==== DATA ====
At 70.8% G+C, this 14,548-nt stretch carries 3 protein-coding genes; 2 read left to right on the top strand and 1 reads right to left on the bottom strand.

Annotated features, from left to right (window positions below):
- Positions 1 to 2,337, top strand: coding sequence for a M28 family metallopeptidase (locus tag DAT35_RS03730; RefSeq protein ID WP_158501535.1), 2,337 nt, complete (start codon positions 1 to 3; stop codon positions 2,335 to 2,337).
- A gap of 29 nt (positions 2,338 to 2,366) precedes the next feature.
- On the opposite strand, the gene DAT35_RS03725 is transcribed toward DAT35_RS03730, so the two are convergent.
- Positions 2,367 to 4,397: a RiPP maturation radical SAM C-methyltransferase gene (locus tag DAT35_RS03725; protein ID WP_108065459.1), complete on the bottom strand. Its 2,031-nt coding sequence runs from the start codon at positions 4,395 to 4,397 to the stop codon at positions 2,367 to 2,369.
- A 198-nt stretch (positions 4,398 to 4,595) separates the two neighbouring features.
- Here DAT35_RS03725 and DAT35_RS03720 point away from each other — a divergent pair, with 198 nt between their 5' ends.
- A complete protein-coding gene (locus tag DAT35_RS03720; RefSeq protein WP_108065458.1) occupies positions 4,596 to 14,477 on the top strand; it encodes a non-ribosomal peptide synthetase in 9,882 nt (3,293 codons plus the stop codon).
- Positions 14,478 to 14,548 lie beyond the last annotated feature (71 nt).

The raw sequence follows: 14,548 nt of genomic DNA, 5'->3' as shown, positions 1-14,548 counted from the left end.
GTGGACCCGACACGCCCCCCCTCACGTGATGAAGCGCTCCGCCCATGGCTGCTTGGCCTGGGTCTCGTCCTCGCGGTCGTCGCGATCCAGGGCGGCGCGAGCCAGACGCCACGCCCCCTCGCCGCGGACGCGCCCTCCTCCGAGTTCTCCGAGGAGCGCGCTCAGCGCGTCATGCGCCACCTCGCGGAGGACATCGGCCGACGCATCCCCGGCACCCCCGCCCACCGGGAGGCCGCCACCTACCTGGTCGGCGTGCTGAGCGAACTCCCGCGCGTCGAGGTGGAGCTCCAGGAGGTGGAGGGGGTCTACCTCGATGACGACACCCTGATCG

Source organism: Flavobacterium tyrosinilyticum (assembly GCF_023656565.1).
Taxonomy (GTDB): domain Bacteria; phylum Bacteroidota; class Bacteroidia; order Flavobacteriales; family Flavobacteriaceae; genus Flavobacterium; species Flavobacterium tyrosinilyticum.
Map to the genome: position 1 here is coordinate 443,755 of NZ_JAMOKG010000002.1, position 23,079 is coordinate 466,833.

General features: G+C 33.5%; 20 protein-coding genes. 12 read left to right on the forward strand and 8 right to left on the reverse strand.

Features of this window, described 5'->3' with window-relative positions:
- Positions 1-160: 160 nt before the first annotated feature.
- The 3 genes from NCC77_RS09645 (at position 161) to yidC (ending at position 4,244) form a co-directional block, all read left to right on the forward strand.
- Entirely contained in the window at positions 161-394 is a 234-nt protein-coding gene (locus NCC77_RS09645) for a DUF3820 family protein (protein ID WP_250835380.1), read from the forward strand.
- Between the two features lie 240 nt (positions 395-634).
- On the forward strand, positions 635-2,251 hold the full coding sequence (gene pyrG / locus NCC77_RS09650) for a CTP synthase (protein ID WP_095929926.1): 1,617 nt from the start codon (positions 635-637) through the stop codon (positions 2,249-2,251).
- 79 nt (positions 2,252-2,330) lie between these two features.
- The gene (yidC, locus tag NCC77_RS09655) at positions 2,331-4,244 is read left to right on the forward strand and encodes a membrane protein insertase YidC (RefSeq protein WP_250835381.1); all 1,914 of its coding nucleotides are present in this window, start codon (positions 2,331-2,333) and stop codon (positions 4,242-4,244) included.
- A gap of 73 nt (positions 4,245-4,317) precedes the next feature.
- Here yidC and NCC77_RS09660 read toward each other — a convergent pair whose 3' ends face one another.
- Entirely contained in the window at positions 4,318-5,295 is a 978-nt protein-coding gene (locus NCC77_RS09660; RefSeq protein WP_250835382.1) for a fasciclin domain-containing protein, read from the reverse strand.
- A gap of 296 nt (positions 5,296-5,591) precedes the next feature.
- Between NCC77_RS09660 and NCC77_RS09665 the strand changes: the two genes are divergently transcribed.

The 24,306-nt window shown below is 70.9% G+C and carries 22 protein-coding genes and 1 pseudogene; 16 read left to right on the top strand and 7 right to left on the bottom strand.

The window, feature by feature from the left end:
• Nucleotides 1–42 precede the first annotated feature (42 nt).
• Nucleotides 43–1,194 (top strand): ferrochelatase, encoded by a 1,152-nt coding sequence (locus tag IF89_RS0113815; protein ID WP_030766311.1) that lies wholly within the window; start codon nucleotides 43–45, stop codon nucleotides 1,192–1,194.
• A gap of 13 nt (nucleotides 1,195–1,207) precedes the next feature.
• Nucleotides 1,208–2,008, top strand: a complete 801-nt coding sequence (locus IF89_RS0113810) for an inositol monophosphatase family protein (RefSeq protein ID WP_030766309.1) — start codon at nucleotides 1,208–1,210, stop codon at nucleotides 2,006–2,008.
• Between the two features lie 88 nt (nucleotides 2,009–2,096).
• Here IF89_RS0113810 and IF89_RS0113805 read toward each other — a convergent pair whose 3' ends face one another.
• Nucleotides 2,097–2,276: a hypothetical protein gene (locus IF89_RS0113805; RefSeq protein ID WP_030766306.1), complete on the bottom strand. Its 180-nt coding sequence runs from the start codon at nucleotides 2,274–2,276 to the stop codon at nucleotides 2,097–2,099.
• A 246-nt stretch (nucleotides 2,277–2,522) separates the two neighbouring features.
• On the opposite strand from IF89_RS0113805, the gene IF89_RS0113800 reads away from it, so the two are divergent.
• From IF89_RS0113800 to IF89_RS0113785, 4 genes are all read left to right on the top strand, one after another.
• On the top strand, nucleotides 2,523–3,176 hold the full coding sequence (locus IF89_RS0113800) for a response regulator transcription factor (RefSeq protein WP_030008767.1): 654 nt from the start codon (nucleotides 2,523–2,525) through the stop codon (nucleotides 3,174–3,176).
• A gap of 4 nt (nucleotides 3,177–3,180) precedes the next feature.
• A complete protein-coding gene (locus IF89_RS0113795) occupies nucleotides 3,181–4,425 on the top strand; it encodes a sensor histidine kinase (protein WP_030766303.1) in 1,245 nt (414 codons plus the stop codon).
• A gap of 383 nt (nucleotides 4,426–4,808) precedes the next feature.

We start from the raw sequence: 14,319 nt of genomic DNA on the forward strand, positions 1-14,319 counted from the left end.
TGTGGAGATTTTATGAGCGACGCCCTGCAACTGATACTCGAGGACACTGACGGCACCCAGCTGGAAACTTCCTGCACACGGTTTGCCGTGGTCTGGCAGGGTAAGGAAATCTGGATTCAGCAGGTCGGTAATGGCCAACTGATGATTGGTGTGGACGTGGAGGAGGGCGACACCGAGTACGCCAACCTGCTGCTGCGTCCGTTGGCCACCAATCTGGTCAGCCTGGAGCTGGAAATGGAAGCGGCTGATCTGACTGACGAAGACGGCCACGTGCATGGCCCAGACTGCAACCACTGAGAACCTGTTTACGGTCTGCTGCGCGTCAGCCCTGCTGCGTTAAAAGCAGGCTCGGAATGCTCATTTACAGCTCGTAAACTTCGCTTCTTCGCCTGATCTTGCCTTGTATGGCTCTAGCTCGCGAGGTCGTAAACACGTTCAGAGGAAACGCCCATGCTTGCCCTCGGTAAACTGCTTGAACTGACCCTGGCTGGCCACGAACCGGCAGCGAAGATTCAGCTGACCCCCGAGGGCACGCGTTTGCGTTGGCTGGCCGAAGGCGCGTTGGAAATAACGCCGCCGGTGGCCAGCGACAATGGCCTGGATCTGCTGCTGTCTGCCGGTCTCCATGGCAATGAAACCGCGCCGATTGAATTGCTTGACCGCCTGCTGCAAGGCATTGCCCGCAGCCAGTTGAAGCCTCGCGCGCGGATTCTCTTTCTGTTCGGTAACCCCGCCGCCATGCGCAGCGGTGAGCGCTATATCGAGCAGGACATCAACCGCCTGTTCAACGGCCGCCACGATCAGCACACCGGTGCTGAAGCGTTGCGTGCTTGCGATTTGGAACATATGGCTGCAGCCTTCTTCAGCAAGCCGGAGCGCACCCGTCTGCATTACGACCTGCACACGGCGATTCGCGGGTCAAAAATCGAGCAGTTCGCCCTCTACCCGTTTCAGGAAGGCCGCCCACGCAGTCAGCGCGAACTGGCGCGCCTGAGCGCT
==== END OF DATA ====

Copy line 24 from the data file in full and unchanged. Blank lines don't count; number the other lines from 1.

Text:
- The gene (yidC, locus tag NCC77_RS09655) at positions 2,331-4,244 is read left to right on the forward strand and encodes a membrane protein insertase YidC (RefSeq protein WP_250835381.1); all 1,914 of its coding nucleotides are present in this window, start codon (positions 2,331-2,333) and stop codon (positions 4,242-4,244) included.